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It's Okay to Be Imperfect

It's Okay to Be Imperfect

A message from Rabbi Areyah Kaltmann

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It's OK to Be Imperfect

by Rabbi Areyah Kaltmann

Steven was walking briskly past the large building, not seeing it, his thoughts focused instead on the busy day ahead of him. From somewhere inside a soft melody, barely distinguishable, drifted out an open window and caught him totally unawares. He stopped in his tracks and listened. What was that? Why did it sound so familiar?

He opened the large front door and stepped slowly over the threshold of the building, his ears attuned to the sounds. Where was he? It was a synagogue. The melody, he now remembered, he'd heard before, standing beside his grandfather so many long years ago.

The memories of Rosh Hashanah and Zeide came rushing back with an impact that he would never have believed possible. He looked around, a little embarrassed. What should he do? Should he leave as logic dictated, his work waiting for him? Or should he stay, as his heart was inexplicably urging him? But, he'd left his Jewish learning behind so many years ago. He was afraid to even pick up a prayer book, concerned that he would look foolish to the others.

He was torn because he did not want to seem imperfect or inexperienced or unknowledgeable. He was afraid to take the step of staying because he was unsure of himself and what he knew and whether it was appropriate.

Whatever Steven decided in the end to do is not the point here. What is important is that we can learn a very wonderful and uniquely Jewish lesson from this story.

The lesson is that it's okay to be imperfect. A funny thing to say, isn't it? Especially as we approach the High Holidays, the time of year that is most intense for all Jews, no matter what our level of observance may be. The time of year when are supposed to review our deeds of the past twelve months and look ahead, with determination and conviction, to better ourselves in the year ahead.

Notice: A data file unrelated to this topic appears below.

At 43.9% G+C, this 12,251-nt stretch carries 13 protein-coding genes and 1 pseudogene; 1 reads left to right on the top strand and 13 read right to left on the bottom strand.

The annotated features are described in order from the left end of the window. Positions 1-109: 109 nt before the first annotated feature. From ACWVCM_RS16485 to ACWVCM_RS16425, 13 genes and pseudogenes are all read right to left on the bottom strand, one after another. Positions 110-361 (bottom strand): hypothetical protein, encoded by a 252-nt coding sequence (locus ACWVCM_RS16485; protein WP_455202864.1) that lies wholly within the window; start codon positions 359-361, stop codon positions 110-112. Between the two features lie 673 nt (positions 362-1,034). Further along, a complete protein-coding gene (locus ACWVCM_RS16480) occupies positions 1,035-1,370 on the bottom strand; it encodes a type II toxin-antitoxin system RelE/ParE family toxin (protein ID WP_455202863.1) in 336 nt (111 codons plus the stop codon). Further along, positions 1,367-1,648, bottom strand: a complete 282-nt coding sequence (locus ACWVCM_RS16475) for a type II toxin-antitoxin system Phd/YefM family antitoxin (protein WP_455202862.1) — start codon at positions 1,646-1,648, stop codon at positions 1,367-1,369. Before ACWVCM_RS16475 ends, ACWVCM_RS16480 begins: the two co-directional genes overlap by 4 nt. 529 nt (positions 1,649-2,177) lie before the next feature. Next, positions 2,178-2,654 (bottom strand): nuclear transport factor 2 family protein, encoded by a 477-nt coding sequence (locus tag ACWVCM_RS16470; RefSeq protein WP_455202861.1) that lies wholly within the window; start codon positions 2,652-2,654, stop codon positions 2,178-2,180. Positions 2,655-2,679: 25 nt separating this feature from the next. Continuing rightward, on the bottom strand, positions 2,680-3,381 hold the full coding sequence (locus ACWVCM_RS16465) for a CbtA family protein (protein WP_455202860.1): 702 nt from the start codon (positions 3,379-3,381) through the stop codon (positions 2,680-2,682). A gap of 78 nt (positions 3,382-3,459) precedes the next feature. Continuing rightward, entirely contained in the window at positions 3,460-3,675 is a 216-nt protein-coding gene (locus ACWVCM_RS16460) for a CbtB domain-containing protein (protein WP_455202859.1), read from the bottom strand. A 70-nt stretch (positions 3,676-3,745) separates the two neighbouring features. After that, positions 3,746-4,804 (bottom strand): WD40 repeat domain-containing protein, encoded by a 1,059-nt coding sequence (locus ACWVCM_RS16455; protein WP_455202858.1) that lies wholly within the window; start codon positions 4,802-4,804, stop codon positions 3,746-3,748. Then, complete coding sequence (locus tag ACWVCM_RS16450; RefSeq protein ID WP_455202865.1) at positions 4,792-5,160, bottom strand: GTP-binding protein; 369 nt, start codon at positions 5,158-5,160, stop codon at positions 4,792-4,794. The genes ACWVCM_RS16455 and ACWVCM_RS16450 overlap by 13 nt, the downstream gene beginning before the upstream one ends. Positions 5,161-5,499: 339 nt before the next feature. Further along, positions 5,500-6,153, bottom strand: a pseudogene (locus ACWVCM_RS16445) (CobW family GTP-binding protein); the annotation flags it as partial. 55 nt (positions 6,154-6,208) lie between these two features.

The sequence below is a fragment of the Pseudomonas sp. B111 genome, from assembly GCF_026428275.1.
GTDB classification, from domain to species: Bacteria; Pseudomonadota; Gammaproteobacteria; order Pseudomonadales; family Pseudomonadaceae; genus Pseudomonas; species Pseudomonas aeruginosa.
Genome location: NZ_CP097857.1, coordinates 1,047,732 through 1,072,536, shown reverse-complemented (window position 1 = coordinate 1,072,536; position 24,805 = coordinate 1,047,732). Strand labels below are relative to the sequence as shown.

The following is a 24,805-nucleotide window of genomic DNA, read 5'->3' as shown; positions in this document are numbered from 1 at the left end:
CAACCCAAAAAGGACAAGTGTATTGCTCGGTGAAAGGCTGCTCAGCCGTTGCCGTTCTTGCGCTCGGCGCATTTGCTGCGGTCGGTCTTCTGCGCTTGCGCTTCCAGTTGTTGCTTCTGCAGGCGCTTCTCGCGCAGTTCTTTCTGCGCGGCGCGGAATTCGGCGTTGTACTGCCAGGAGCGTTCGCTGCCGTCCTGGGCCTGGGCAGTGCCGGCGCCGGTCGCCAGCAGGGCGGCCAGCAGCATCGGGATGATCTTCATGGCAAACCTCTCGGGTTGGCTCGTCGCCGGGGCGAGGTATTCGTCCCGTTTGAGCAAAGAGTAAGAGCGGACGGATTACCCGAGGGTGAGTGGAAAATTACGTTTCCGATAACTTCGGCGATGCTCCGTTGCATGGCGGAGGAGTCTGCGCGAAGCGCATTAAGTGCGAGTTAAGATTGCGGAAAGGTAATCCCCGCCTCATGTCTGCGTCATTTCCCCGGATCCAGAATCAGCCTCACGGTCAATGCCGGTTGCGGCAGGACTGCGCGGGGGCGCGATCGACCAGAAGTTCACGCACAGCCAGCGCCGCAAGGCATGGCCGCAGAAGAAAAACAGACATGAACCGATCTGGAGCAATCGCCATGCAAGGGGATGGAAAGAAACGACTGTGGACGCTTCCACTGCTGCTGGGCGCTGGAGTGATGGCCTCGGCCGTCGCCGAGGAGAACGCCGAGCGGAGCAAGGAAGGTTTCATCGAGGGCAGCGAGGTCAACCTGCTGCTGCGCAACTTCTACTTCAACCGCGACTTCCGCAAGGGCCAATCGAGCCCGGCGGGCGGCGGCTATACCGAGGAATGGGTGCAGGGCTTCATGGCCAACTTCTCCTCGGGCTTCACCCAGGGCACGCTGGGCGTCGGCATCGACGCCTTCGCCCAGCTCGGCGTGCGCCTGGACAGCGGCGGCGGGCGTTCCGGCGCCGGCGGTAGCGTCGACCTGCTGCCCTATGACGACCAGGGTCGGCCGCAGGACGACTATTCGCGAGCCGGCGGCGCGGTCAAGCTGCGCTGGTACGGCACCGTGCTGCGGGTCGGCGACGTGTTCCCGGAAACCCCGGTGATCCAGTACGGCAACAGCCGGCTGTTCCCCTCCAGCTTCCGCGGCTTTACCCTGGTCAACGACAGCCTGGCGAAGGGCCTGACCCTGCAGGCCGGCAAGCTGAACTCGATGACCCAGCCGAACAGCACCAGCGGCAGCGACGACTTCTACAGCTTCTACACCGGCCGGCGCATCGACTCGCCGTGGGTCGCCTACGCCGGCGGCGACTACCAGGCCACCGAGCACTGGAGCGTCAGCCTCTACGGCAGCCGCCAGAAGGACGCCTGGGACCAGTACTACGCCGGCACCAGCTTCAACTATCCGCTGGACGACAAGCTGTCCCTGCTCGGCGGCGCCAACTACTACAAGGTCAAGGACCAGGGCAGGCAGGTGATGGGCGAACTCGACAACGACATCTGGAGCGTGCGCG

It's a tall order – a very tall order. "It's okay to be imperfect" is meant to reassure us that we must do our best, even if we don't achieve perfection in our first attempt, or even the second or third. Each first step we take leads ultimately to another step and another, until before we know it, we have gone further than we ever thought we could.

There are those who might say to themselves like Steven in the story above: I don't pray the entire year so why should I go to synagogue on Rosh Hashanah? How good can my prayers really be if I can't read Hebrew? Do I really think my imperfect supplications can make a difference?

Every year, questions like these trouble so many sincere Jewish hearts. Whatever our level of religious observance -- from one end of the spectrum to the other -- we can easily feel an uncomfortable inconsistency between the pitched fervor of our prayers during the High Holidays and our less inspired yearly conduct.

But these very feelings serve as a wake-up call to us -- to resolve to do the best we can do, regardless of how imperfect it may be. What is required of us is that we take the first step, however tiny it is, toward improving ourselves.

Undoubtedly the greatest Jew in the history of the world was Moses. He led a nation of slaves out of Egyptian bondage to ultimately become the chosen people. In the splendor of our complete tradition, no human being attained his lofty status.